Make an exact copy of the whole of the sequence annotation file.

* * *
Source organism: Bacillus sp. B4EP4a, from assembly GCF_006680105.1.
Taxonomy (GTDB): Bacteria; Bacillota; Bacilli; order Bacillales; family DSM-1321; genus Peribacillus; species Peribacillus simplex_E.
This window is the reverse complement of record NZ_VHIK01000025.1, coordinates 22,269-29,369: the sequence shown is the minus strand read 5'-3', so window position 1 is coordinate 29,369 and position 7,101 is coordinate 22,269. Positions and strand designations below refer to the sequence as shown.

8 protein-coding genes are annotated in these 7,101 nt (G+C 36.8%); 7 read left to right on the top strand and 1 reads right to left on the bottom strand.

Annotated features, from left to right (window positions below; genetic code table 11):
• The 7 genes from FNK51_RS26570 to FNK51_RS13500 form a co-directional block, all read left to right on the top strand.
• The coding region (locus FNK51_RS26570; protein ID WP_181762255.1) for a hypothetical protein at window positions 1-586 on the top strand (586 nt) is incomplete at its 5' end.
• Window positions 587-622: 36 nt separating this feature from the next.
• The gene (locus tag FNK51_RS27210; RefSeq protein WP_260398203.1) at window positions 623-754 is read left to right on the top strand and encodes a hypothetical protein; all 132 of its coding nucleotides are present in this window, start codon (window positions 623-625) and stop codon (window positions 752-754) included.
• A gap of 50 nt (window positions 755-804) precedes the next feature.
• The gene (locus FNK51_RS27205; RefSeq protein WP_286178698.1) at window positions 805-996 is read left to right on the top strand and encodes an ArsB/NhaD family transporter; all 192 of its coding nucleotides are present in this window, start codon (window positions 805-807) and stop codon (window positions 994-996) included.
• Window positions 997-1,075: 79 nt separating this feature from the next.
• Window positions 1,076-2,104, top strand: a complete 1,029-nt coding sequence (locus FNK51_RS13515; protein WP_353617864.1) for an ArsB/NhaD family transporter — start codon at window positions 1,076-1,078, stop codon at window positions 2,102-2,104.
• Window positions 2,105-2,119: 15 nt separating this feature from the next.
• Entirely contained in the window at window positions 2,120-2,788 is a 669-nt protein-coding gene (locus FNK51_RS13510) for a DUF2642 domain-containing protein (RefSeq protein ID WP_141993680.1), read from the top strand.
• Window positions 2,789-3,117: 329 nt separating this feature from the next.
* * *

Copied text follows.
Source organism: Bacillus sp. B4EP4a, from assembly GCF_006680105.1.
Taxonomy (GTDB): Bacteria; Bacillota; Bacilli; order Bacillales; family DSM-1321; genus Peribacillus; species Peribacillus simplex_E.
This window is the reverse complement of record NZ_VHIK01000025.1, coordinates 22,269-29,369: the sequence shown is the minus strand read 5'-3', so window position 1 is coordinate 29,369 and position 7,101 is coordinate 22,269. Positions and strand designations below refer to the sequence as shown.

8 protein-coding genes are annotated in these 7,101 nt (G+C 36.8%); 7 read left to right on the top strand and 1 reads right to left on the bottom strand.

Annotated features, from left to right (window positions below; genetic code table 11):
• The 7 genes from FNK51_RS26570 to FNK51_RS13500 form a co-directional block, all read left to right on the top strand.
• The coding region (locus FNK51_RS26570; protein ID WP_181762255.1) for a hypothetical protein at window positions 1-586 on the top strand (586 nt) is incomplete at its 5' end.
• Window positions 587-622: 36 nt separating this feature from the next.
• The gene (locus tag FNK51_RS27210; RefSeq protein WP_260398203.1) at window positions 623-754 is read left to right on the top strand and encodes a hypothetical protein; all 132 of its coding nucleotides are present in this window, start codon (window positions 623-625) and stop codon (window positions 752-754) included.
• A gap of 50 nt (window positions 755-804) precedes the next feature.
• The gene (locus FNK51_RS27205; RefSeq protein WP_286178698.1) at window positions 805-996 is read left to right on the top strand and encodes an ArsB/NhaD family transporter; all 192 of its coding nucleotides are present in this window, start codon (window positions 805-807) and stop codon (window positions 994-996) included.
• Window positions 997-1,075: 79 nt separating this feature from the next.
• Window positions 1,076-2,104, top strand: a complete 1,029-nt coding sequence (locus FNK51_RS13515; protein WP_353617864.1) for an ArsB/NhaD family transporter — start codon at window positions 1,076-1,078, stop codon at window positions 2,102-2,104.
• Window positions 2,105-2,119: 15 nt separating this feature from the next.
• Entirely contained in the window at window positions 2,120-2,788 is a 669-nt protein-coding gene (locus FNK51_RS13510) for a DUF2642 domain-containing protein (RefSeq protein ID WP_141993680.1), read from the top strand.
• Window positions 2,789-3,117: 329 nt separating this feature from the next.